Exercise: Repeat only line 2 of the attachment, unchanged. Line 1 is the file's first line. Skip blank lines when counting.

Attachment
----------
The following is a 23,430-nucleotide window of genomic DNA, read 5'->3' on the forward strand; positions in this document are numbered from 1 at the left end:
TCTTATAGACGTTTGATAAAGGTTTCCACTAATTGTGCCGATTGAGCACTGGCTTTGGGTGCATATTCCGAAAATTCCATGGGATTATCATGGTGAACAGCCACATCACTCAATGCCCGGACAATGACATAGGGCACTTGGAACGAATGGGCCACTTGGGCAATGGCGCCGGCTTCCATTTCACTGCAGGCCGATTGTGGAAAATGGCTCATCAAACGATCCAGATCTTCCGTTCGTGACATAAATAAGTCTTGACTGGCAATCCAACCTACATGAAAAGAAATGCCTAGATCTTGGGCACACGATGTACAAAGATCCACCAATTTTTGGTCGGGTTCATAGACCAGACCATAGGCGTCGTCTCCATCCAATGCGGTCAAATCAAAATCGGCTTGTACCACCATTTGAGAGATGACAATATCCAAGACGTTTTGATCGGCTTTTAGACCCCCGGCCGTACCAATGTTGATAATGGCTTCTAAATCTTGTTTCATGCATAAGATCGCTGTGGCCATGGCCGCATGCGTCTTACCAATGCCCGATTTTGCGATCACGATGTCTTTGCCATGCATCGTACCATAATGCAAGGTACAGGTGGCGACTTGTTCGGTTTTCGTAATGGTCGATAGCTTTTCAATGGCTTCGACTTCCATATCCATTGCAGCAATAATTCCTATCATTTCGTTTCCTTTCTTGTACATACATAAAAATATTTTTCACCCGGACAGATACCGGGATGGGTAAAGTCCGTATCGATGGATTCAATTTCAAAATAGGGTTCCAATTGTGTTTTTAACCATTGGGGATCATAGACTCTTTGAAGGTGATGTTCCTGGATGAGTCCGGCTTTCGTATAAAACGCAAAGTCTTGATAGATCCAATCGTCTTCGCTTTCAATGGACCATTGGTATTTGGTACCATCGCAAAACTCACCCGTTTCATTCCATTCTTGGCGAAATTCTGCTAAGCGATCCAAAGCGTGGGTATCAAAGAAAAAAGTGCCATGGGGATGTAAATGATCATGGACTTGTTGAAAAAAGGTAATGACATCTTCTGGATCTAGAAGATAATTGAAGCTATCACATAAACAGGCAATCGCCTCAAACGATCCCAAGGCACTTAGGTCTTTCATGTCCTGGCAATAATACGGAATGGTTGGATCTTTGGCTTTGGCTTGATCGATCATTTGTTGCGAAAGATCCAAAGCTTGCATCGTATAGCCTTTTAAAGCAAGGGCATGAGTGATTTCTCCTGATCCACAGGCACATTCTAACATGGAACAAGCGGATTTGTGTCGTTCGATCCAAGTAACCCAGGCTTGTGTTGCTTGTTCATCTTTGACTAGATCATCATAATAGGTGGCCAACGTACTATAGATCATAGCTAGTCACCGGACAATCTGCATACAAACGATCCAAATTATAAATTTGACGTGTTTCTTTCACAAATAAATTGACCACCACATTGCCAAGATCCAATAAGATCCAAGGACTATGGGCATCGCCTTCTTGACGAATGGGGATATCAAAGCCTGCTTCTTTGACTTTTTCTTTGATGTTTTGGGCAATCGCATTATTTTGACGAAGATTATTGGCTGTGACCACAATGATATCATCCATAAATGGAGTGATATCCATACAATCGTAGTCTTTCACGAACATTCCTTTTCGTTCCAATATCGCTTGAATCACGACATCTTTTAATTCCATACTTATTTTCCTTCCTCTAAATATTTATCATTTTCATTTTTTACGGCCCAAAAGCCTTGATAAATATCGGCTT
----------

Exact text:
TCTTATAGACGTTTGATAAAGGTTTCCACTAATTGTGCCGATTGAGCACTGGCTTTGGGTGCATATTCCGAAAATTCCATGGGATTATCATGGTGAACAGCCACATCACTCAATGCCCGGACAATGACATAGGGCACTTGGAACGAATGGGCCACTTGGGCAATGGCGCCGGCTTCCATTTCACTGCAGGCCGATTGTGGAAAATGGCTCATCAAACGATCCAGATCTTCCGTTCGTGACATAAATAAGTCTTGACTGGCAATCCAACCTACATGAAAAGAAATGCCTAGATCTTGGGCACACGATGTACAAAGATCCACCAATTTTTGGTCGGGTTCATAGACCAGACCATAGGCGTCGTCTCCATCCAATGCGGTCAAATCAAAATCGGCTTGTACCACCATTTGAGAGATGACAATATCCAAGACGTTTTGATCGGCTTTTAGACCCCCGGCCGTACCAATGTTGATAATGGCTTCTAAATCTTGTTTCATGCATAAGATCGCTGTGGCCATGGCCGCATGCGTCTTACCAATGCCCGATTTTGCGATCACGATGTCTTTGCCATGCATCGTACCATAATGCAAGGTACAGGTGGCGACTTGTTCGGTTTTCGTAATGGTCGATAGCTTTTCAATGGCTTCGACTTCCATATCCATTGCAGCAATAATTCCTATCATTTCGTTTCCTTTCTTGTACATACATAAAAATATTTTTCACCCGGACAGATACCGGGATGGGTAAAGTCCGTATCGATGGATTCAATTTCAAAATAGGGTTCCAATTGTGTTTTTAACCATTGGGGATCATAGACTCTTTGAAGGTGATGTTCCTGGATGAGTCCGGCTTTCGTATAAAACGCAAAGTCTTGATAGATCCAATCGTCTTCGCTTTCAATGGACCATTGGTATTTGGTACCATCGCAAAACTCACCCGTTTCATTCCATTCTTGGCGAAATTCTGCTAAGCGATCCAAAGCGTGGGTATCAAAGAAAAAAGTGCCATGGGGATGTAAATGATCATGGACTTGTTGAAAAAAGGTAATGACATCTTCTGGATCTAGAAGATAATTGAAGCTATCACATAAACAGGCAATCGCCTCAAACGATCCCAAGGCACTTAGGTCTTTCATGTCCTGGCAATAATACGGAATGGTTGGATCTTTGGCTTTGGCTTGATCGATCATTTGTTGCGAAAGATCCAAAGCTTGCATCGTATAGCCTTTTAAAGCAAGGGCATGAGTGATTTCTCCTGATCCACAGGCACATTCTAACATGGAACAAGCGGATTTGTGTCGTTCGATCCAAGTAACCCAGGCTTGTGTTGCTTGTTCATCTTTGACTAGATCATCATAATAGGTGGCCAACGTACTATAGATCATAGCTAGTCACCGGACAATCTGCATACAAACGATCCAAATTATAAATTTGACGTGTTTCTTTCACAAATAAATTGACCACCACATTGCCAAGATCCAATAAGATCCAAGGACTATGGGCATCGCCTTCTTGACGAATGGGGATATCAAAGCCTGCTTCTTTGACTTTTTCTTTGATGTTTTGGGCAATCGCATTATTTTGACGAAGATTATTGGCTGTGACCACAATGATATCATCCATAAATGGAGTGATATCCATACAATCGTAGTCTTTCACGAACATTCCTTTTCGTTCCAATATCGCTTGAATCACGACATCTTTTAATTCCATACTTATTTTCCTTCCTCTAAATATTTATCATTTTCATTTTTTACGGCCCAAAAGCCTTGATAAATATCGGCTT